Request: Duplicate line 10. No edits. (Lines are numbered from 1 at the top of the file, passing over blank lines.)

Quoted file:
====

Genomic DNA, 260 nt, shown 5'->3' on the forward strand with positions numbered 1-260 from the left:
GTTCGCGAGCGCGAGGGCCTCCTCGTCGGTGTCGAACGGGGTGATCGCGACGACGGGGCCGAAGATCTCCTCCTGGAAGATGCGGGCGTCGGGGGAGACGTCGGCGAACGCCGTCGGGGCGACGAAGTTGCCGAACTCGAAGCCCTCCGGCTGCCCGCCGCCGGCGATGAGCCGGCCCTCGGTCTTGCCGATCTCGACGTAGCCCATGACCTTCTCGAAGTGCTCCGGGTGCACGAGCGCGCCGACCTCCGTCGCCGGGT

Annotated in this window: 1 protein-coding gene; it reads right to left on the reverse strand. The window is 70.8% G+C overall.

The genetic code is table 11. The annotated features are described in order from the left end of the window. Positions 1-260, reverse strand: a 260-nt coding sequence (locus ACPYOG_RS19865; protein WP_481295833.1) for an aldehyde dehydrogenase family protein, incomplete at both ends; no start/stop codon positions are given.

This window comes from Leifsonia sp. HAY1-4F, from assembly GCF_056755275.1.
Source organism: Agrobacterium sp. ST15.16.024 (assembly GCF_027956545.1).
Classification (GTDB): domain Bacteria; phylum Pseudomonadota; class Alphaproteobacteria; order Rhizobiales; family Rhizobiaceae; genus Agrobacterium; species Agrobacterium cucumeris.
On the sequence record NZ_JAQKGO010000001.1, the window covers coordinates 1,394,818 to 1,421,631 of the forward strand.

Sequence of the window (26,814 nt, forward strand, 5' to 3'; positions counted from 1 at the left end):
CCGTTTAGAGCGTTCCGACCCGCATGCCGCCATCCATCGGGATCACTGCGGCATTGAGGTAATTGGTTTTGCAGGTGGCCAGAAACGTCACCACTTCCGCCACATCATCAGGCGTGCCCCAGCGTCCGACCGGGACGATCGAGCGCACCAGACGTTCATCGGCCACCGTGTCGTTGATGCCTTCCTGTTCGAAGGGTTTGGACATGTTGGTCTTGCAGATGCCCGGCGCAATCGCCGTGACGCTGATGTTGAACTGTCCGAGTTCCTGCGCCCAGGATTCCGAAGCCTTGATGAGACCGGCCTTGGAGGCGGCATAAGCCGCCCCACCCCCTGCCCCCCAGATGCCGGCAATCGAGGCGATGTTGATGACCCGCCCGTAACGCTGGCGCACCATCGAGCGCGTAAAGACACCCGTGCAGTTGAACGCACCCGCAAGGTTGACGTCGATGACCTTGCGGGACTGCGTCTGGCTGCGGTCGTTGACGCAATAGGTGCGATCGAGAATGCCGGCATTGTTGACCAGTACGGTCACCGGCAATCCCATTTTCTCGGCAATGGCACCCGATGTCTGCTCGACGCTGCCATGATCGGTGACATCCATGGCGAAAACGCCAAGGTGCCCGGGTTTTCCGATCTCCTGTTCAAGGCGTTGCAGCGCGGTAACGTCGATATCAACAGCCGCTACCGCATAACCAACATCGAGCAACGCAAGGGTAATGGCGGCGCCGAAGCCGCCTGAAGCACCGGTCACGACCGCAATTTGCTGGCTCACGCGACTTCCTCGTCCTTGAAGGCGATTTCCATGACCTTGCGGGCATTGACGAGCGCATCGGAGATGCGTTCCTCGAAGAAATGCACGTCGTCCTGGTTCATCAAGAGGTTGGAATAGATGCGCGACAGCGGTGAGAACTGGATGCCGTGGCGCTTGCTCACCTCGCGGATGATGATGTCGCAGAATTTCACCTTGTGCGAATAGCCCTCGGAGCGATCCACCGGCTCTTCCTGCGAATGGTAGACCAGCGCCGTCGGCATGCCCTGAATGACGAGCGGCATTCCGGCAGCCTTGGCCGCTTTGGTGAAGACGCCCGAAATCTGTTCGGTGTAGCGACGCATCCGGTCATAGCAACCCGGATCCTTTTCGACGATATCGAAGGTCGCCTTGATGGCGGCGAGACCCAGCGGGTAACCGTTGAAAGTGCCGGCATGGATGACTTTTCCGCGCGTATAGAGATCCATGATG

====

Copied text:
CCGTTTAGAGCGTTCCGACCCGCATGCCGCCATCCATCGGGATCACTGCGGCATTGAGGTAATTGGTTTTGCAGGTGGCCAGAAACGTCACCACTTCCGCCACATCATCAGGCGTGCCCCAGCGTCCGACCGGGACGATCGAGCGCACCAGACGTTCATCGGCCACCGTGTCGTTGATGCCTTCCTGTTCGAAGGGTTTGGACATGTTGGTCTTGCAGATGCCCGGCGCAATCGCCGTGACGCTGATGTTGAACTGTCCGAGTTCCTGCGCCCAGGATTCCGAAGCCTTGATGAGACCGGCCTTGGAGGCGGCATAAGCCGCCCCACCCCCTGCCCCCCAGATGCCGGCAATCGAGGCGATGTTGATGACCCGCCCGTAACGCTGGCGCACCATCGAGCGCGTAAAGACACCCGTGCAGTTGAACGCACCCGCAAGGTTGACGTCGATGACCTTGCGGGACTGCGTCTGGCTGCGGTCGTTGACGCAATAGGTGCGATCGAGAATGCCGGCATTGTTGACCAGTACGGTCACCGGCAATCCCATTTTCTCGGCAATGGCACCCGATGTCTGCTCGACGCTGCCATGATCGGTGACATCCATGGCGAAAACGCCAAGGTGCCCGGGTTTTCCGATCTCCTGTTCAAGGCGTTGCAGCGCGGTAACGTCGATATCAACAGCCGCTACCGCATAACCAACATCGAGCAACGCAAGGGTAATGGCGGCGCCGAAGCCGCCTGAAGCACCGGTCACGACCGCAATTTGCTGGCTCACGCGACTTCCTCGTCCTTGAAGGCGATTTCCATGACCTTGCGGGCATTGACGAGCGCATCGGAGATGCGTTCCTCGAAGAAATGCACGTCGTCCTGGTTCATCAAGAGGTTGGAATAGATGCGCGACAGCGGTGAGAACTGGATGCCGTGGCGCTTGCTCACCTCGCGGATGATGATGTCGCAGAATTTCACCTTGTGCGAATAGCCCTCGGAGCGATCCACCGGCTCTTCCTGCGAATGGTAGACCAGCGCCGTCGGCATGCCCTGAATGACGAGCGGCATTCCGGCAGCCTTGGCCGCTTTGGTGAAGACGCCCGAAATCTGTTCGGTGTAGCGACGCATCCGGTCATAGCAACCCGGATCCTTTTCGACGATATCGAAGGTCGCCTTGATGGCGGCGAGACCCAGCGGGTAACCGTTGAAAGTGCCGGCATGGATGACTTTTCCGCGCGTATAGAGATCCATGATG